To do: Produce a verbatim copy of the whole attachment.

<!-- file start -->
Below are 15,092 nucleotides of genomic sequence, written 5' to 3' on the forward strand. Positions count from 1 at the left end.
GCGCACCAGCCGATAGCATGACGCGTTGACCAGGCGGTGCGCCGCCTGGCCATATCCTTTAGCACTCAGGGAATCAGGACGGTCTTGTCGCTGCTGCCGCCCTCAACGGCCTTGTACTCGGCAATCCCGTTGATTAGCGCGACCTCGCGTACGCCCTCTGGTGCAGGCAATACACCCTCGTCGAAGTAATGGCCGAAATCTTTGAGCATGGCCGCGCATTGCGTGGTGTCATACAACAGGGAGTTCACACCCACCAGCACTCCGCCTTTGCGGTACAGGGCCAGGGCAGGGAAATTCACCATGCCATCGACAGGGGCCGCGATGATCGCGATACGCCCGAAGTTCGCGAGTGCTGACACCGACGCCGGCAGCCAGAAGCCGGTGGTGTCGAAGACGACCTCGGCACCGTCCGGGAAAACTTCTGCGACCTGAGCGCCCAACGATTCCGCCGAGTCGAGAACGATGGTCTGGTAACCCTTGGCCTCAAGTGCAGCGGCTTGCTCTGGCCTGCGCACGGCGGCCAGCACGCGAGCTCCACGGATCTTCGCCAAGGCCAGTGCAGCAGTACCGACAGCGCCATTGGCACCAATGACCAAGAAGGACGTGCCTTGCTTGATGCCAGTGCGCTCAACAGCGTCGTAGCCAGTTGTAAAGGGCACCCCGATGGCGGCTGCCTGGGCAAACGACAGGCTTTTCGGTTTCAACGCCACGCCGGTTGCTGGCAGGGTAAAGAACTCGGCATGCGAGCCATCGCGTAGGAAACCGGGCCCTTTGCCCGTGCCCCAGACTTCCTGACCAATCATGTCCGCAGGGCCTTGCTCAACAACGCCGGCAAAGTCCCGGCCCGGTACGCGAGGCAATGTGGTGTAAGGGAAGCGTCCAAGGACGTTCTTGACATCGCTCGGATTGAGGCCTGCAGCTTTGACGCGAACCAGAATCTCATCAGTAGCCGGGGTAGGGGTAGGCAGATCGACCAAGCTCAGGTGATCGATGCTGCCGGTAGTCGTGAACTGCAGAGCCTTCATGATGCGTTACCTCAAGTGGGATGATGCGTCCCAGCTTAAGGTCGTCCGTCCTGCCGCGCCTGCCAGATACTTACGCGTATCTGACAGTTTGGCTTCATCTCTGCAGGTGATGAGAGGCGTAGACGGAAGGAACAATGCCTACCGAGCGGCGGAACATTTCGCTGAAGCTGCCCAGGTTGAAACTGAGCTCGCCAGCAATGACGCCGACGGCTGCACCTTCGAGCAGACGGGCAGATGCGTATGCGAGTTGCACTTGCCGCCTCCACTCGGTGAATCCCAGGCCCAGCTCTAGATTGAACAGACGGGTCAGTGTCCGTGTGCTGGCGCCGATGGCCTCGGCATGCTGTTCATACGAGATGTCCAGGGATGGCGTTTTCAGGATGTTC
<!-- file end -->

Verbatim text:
Below are 15,092 nucleotides of genomic sequence, written 5' to 3' on the forward strand. Positions count from 1 at the left end.
GCGCACCAGCCGATAGCATGACGCGTTGACCAGGCGGTGCGCCGCCTGGCCATATCCTTTAGCACTCAGGGAATCAGGACGGTCTTGTCGCTGCTGCCGCCCTCAACGGCCTTGTACTCGGCAATCCCGTTGATTAGCGCGACCTCGCGTACGCCCTCTGGTGCAGGCAATACACCCTCGTCGAAGTAATGGCCGAAATCTTTGAGCATGGCCGCGCATTGCGTGGTGTCATACAACAGGGAGTTCACACCCACCAGCACTCCGCCTTTGCGGTACAGGGCCAGGGCAGGGAAATTCACCATGCCATCGACAGGGGCCGCGATGATCGCGATACGCCCGAAGTTCGCGAGTGCTGACACCGACGCCGGCAGCCAGAAGCCGGTGGTGTCGAAGACGACCTCGGCACCGTCCGGGAAAACTTCTGCGACCTGAGCGCCCAACGATTCCGCCGAGTCGAGAACGATGGTCTGGTAACCCTTGGCCTCAAGTGCAGCGGCTTGCTCTGGCCTGCGCACGGCGGCCAGCACGCGAGCTCCACGGATCTTCGCCAAGGCCAGTGCAGCAGTACCGACAGCGCCATTGGCACCAATGACCAAGAAGGACGTGCCTTGCTTGATGCCAGTGCGCTCAACAGCGTCGTAGCCAGTTGTAAAGGGCACCCCGATGGCGGCTGCCTGGGCAAACGACAGGCTTTTCGGTTTCAACGCCACGCCGGTTGCTGGCAGGGTAAAGAACTCGGCATGCGAGCCATCGCGTAGGAAACCGGGCCCTTTGCCCGTGCCCCAGACTTCCTGACCAATCATGTCCGCAGGGCCTTGCTCAACAACGCCGGCAAAGTCCCGGCCCGGTACGCGAGGCAATGTGGTGTAAGGGAAGCGTCCAAGGACGTTCTTGACATCGCTCGGATTGAGGCCTGCAGCTTTGACGCGAACCAGAATCTCATCAGTAGCCGGGGTAGGGGTAGGCAGATCGACCAAGCTCAGGTGATCGATGCTGCCGGTAGTCGTGAACTGCAGAGCCTTCATGATGCGTTACCTCAAGTGGGATGATGCGTCCCAGCTTAAGGTCGTCCGTCCTGCCGCGCCTGCCAGATACTTACGCGTATCTGACAGTTTGGCTTCATCTCTGCAGGTGATGAGAGGCGTAGACGGAAGGAACAATGCCTACCGAGCGGCGGAACATTTCGCTGAAGCTGCCCAGGTTGAAACTGAGCTCGCCAGCAATGACGCCGACGGCTGCACCTTCGAGCAGACGGGCAGATGCGTATGCGAGTTGCACTTGCCGCCTCCACTCGGTGAATCCCAGGCCCAGCTCTAGATTGAACAGACGGGTCAGTGTCCGTGTGCTGGCGCCGATGGCCTCGGCATGCTGTTCATACGAGATGTCCAGGGATGGCGTTTTCAGGATGTTC